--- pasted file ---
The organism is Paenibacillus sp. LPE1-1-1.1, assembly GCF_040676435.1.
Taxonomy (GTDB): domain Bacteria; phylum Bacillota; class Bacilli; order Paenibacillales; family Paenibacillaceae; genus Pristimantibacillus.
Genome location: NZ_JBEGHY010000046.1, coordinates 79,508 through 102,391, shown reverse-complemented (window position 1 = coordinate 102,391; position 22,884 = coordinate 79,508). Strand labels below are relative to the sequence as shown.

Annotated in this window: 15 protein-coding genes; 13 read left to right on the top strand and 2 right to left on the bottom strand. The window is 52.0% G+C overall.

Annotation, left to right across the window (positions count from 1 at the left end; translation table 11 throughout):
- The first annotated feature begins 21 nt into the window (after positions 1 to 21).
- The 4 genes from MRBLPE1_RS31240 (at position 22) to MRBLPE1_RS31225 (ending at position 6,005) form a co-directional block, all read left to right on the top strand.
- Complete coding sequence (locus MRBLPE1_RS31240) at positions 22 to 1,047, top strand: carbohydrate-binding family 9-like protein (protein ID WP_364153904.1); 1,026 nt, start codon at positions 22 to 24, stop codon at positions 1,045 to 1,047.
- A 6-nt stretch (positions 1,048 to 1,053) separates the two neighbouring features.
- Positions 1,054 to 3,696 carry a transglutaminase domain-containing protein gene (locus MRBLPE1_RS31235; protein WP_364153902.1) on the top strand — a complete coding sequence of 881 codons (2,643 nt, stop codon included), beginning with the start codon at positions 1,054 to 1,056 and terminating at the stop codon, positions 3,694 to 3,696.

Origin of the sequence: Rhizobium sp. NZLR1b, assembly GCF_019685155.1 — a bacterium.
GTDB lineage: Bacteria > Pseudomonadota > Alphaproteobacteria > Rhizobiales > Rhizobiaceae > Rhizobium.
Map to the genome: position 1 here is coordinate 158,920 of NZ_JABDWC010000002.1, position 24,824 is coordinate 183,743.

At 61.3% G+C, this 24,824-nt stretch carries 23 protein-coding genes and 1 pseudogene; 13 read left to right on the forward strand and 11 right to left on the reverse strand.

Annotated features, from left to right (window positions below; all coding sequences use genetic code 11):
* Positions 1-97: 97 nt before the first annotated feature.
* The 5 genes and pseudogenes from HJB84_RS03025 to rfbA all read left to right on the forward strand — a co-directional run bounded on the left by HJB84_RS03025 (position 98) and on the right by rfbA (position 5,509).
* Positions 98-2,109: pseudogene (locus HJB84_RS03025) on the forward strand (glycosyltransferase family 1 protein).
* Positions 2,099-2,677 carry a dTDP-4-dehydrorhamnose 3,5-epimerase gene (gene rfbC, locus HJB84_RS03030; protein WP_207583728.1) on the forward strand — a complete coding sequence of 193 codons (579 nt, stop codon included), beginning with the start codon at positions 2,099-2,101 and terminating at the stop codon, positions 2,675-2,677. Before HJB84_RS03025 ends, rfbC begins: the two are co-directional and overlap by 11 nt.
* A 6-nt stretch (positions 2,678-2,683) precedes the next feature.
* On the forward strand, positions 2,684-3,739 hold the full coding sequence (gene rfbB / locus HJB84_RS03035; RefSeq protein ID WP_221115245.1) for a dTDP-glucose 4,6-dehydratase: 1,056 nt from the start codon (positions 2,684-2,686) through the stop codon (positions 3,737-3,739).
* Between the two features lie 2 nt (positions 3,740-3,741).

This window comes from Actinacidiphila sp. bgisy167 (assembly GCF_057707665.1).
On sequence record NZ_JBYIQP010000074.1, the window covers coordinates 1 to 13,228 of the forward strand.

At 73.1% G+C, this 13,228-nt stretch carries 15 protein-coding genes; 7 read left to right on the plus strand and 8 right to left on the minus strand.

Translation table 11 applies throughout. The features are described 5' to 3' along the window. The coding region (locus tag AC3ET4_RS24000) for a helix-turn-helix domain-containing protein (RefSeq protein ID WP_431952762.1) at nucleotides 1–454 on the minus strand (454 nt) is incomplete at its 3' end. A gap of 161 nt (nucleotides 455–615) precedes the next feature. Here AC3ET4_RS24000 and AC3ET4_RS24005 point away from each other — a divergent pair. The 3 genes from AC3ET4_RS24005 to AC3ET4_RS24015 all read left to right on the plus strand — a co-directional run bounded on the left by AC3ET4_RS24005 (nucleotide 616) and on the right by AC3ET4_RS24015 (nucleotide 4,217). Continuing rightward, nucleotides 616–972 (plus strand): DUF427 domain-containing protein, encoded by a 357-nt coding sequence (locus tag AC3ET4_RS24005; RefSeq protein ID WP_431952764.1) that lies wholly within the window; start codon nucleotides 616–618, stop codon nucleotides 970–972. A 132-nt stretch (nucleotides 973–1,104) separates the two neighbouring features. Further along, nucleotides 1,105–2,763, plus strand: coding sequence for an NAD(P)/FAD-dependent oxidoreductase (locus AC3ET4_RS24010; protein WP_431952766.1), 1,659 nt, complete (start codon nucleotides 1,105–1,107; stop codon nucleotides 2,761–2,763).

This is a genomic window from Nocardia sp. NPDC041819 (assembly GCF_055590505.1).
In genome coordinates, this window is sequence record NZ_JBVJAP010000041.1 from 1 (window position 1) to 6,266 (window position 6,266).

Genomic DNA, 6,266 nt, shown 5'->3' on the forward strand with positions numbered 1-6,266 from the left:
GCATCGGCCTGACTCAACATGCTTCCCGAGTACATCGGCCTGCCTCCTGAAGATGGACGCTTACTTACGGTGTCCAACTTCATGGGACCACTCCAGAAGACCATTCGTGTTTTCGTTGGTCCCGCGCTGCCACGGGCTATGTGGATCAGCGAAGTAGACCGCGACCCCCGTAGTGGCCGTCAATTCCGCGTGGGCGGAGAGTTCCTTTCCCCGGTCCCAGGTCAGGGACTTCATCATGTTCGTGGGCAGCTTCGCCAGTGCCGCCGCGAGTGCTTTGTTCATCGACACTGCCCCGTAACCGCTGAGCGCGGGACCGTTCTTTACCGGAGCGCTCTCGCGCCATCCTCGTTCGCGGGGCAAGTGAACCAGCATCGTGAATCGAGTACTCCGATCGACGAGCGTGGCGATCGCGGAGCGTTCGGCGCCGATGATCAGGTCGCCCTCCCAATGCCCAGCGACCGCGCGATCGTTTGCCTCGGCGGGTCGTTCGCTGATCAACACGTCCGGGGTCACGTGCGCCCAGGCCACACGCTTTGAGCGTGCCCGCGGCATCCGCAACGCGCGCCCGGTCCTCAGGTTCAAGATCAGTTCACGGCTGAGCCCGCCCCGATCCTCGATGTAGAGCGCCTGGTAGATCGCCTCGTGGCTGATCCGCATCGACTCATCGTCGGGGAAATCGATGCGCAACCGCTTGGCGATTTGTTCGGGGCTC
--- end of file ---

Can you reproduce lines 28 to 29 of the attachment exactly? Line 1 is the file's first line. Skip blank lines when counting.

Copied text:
In genome coordinates, this window is sequence record NZ_JBVJAP010000041.1 from 1 (window position 1) to 6,266 (window position 6,266).

Genomic DNA, 6,266 nt, shown 5'->3' on the forward strand with positions numbered 1-6,266 from the left: